New Nonprofit Finds Creative Solution To Nashville's Transportation Woes

NASHVILLE, Tenn. - A new nonprofit organization is implementing a creative solution to help a select population get around in a city that has yet to agree on a mass transit plan.

Senior Ride Nashville launched in November to connect volunteer drivers with elderly people who no longer drive.

"It's a blessing from heaven that I have this service from people who care about people like me," said rider and Madison resident Celia Bolarte.

Bolarte wrecked her car a few months ago. That, paired with sky high insurance rates, made driving unrealistic, but Bolarte attends classes at 50 Forward several times a week, has doctor's appointments, and needs a way to get to the grocery store.

That's when someone told her about Senior Ride Nashville, and she got paired up with volunteer driver Vicki Williams.

"I have no family here, and I'm in my late 60's," Williams said. "I may need this service one day, so I'm glad it exists."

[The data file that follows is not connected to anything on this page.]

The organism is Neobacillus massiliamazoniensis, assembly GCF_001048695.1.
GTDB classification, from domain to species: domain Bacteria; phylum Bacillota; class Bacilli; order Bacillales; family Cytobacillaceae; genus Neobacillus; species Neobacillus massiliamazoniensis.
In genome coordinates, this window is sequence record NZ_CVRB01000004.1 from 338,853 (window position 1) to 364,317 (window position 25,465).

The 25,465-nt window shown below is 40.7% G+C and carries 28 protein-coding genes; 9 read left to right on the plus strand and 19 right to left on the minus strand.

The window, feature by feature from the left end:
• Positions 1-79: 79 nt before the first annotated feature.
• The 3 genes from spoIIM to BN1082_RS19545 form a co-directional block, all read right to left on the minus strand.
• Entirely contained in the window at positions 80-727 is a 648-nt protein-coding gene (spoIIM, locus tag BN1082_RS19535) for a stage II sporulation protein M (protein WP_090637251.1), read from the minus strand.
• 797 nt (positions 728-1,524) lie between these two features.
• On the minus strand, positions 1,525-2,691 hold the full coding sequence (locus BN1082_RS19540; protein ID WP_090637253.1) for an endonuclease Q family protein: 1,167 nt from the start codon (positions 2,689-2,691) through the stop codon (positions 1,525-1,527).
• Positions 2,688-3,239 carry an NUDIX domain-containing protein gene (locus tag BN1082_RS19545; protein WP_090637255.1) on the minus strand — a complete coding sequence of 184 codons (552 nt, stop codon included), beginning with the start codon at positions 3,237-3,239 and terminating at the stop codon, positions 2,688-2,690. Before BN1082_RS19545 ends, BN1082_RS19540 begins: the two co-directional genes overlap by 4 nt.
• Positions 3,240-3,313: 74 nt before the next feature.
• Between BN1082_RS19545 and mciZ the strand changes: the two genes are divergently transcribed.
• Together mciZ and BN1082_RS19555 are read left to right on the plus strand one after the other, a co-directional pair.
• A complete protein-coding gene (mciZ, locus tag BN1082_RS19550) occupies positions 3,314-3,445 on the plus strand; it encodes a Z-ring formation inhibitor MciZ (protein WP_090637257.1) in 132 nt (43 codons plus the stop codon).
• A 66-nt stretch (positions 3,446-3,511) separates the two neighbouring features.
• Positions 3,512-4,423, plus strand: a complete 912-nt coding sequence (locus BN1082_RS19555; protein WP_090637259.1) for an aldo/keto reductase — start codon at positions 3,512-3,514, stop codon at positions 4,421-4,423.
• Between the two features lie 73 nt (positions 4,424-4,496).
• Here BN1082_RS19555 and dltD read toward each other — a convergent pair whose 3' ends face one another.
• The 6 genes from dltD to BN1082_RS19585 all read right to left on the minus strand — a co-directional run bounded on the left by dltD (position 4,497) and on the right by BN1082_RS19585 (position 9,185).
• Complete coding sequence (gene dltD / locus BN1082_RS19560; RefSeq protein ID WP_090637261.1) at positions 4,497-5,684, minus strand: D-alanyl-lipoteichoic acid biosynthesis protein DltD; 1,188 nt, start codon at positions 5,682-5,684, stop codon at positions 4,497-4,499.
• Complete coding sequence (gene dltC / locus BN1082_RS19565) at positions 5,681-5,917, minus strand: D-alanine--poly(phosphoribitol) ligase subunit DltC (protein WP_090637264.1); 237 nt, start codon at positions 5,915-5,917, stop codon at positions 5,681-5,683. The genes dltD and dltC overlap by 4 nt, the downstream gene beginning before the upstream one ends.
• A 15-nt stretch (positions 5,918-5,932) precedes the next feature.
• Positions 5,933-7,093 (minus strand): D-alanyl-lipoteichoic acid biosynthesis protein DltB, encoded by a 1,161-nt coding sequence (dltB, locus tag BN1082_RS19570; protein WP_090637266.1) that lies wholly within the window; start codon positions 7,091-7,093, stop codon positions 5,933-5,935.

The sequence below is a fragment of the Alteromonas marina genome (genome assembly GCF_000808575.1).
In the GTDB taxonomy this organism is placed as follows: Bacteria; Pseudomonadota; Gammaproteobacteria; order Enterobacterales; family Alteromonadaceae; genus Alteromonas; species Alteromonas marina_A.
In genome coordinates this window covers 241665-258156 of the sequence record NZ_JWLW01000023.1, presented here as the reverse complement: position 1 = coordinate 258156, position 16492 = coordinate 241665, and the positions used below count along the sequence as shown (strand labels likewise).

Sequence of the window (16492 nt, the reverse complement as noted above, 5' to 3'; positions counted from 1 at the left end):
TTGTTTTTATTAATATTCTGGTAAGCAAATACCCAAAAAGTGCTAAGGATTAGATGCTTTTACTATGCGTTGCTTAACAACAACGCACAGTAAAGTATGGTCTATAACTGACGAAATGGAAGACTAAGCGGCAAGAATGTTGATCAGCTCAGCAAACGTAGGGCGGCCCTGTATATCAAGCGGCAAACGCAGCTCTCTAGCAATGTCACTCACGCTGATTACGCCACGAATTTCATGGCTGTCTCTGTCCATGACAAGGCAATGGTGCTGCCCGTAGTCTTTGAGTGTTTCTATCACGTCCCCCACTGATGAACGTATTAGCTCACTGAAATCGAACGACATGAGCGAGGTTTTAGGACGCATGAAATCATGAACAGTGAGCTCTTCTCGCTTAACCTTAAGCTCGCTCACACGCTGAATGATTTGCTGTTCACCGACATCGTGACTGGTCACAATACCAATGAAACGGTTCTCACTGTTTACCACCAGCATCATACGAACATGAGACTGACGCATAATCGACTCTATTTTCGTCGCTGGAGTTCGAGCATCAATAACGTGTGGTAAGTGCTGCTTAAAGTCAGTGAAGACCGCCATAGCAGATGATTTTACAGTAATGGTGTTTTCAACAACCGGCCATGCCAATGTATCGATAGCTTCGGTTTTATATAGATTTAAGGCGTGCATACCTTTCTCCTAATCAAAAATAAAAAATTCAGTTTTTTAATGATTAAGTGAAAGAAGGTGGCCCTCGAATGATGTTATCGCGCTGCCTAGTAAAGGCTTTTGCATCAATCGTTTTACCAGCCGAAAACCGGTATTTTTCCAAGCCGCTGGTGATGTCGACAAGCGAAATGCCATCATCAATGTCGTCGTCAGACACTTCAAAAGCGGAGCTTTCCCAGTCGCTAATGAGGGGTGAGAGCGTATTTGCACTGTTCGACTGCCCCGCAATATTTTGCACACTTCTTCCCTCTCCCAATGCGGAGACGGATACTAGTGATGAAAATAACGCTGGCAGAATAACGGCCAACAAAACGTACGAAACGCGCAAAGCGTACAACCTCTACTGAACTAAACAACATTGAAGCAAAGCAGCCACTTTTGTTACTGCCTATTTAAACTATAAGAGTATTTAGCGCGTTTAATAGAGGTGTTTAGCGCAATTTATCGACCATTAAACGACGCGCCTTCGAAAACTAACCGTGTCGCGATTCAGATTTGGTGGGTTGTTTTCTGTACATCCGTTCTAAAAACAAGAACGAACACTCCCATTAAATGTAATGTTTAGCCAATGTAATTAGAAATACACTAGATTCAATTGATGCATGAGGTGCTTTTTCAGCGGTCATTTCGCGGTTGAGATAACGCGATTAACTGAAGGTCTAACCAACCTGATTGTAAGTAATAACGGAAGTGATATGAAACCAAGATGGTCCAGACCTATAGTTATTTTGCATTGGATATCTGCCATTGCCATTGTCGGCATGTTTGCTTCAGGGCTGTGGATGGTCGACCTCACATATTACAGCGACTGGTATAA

Right now, Senior Ride Nashville operates in West Nashville and Madison. The organization plans to expand this summer to cover Donelson, Old Hickory, and Hermitage, as well.

In June, they surpassed 1,000 rides - a milestone Executive Director Carrie Brumfield said is about much more than transportation.

"They're making real relationships with their volunteer driver in the process," Brumfield said. "It's a sense of companionship."

If you'd like to get involved with Senior Ride Nashville,  head over to their website.

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